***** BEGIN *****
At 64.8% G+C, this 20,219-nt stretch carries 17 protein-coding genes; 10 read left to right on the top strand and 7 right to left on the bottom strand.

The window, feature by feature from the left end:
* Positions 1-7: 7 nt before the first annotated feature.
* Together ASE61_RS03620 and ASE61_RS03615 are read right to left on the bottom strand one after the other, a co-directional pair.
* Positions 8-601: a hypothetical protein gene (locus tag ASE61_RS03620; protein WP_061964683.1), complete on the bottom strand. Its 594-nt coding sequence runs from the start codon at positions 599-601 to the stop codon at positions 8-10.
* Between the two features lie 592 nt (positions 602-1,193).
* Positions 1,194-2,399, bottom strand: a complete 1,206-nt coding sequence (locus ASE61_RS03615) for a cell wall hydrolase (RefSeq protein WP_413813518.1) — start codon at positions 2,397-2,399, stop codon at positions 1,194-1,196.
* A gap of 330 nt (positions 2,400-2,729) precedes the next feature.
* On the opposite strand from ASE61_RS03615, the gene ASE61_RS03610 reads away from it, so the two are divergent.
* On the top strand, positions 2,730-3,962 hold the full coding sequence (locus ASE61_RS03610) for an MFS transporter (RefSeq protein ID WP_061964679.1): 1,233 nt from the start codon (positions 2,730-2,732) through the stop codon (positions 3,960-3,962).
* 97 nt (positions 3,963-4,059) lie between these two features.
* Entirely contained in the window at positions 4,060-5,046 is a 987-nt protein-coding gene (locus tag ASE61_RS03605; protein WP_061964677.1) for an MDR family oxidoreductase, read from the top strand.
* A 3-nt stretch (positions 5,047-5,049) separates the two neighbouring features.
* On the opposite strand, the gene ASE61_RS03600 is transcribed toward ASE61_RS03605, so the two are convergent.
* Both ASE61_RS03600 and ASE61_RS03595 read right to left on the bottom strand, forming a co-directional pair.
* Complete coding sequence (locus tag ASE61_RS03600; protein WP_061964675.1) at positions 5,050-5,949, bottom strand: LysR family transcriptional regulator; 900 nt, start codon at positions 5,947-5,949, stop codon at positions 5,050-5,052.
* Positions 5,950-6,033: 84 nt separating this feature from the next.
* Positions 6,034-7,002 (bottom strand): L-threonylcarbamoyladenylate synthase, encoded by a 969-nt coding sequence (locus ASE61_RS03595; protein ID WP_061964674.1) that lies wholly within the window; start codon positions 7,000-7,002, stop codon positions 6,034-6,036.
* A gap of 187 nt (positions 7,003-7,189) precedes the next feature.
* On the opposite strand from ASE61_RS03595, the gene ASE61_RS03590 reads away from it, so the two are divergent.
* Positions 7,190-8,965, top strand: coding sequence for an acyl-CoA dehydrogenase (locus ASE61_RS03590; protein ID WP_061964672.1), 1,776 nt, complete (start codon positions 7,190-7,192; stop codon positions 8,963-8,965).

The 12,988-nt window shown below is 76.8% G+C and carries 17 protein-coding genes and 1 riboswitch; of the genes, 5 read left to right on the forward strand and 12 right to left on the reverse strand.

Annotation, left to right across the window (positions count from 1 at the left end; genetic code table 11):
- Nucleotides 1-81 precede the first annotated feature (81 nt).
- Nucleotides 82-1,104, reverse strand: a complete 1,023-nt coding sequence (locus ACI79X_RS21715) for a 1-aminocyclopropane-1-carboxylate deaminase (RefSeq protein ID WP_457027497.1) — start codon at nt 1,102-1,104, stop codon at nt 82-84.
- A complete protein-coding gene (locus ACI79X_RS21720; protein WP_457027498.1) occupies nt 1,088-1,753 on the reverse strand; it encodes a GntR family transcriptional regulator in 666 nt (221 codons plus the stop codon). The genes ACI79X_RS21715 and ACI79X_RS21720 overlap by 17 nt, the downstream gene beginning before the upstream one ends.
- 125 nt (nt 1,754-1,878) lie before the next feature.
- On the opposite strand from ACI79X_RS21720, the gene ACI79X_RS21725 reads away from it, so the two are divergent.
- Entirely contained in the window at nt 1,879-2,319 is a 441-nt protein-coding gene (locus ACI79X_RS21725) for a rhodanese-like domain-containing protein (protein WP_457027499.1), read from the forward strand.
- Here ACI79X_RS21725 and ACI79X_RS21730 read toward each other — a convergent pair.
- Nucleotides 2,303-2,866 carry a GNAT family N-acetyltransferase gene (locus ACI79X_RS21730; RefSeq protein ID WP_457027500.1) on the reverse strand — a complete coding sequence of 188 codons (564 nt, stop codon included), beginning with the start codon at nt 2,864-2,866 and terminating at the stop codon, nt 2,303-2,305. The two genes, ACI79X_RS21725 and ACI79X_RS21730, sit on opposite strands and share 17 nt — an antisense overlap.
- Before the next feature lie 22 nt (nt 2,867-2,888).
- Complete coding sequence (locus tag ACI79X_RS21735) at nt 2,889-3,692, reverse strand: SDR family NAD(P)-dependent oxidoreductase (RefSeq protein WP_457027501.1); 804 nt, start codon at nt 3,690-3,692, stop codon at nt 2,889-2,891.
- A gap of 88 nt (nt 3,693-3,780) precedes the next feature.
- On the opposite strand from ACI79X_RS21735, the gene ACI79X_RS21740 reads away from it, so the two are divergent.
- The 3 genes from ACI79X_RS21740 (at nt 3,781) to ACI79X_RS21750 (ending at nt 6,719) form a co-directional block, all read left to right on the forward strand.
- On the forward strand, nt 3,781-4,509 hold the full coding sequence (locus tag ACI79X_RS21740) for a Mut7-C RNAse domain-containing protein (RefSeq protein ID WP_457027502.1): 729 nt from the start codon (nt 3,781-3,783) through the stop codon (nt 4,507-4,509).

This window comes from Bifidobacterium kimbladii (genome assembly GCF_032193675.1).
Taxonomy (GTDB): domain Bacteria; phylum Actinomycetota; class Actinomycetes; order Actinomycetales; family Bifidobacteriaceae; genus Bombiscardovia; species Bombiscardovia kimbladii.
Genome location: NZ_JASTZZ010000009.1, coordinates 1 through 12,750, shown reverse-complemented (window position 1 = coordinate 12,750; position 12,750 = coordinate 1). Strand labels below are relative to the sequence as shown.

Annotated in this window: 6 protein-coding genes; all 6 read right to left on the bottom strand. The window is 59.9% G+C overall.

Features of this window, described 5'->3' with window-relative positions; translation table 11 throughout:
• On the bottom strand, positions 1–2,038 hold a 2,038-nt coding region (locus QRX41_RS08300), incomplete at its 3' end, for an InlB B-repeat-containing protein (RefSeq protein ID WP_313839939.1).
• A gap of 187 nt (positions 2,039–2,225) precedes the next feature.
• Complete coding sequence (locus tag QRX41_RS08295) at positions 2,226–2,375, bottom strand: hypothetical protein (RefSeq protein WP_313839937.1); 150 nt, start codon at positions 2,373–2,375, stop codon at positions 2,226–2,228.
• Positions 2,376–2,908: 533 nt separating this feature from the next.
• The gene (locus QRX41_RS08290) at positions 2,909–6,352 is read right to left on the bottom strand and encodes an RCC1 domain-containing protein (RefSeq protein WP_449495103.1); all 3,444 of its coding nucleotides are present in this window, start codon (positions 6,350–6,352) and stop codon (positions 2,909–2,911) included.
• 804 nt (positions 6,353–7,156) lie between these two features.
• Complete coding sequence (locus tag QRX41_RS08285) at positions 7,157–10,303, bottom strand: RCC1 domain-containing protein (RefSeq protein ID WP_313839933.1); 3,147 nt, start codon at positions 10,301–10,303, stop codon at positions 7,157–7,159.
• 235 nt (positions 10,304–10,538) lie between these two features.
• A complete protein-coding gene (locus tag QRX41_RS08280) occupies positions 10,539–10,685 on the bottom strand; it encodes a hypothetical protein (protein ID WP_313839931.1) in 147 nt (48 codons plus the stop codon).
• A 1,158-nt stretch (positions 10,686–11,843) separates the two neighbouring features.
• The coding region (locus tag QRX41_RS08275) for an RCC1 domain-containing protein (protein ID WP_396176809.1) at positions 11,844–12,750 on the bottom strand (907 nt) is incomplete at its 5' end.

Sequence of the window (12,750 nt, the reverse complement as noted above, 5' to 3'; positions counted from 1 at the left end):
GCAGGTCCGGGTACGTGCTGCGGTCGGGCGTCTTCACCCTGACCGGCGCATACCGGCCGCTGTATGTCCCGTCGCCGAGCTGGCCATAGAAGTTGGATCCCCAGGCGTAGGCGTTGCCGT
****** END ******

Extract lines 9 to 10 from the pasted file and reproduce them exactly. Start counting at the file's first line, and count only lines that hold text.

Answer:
* On the opposite strand from ASE61_RS03615, the gene ASE61_RS03610 reads away from it, so the two are divergent.
* On the top strand, positions 2,730-3,962 hold the full coding sequence (locus ASE61_RS03610) for an MFS transporter (RefSeq protein ID WP_061964679.1): 1,233 nt from the start codon (positions 2,730-2,732) through the stop codon (positions 3,960-3,962).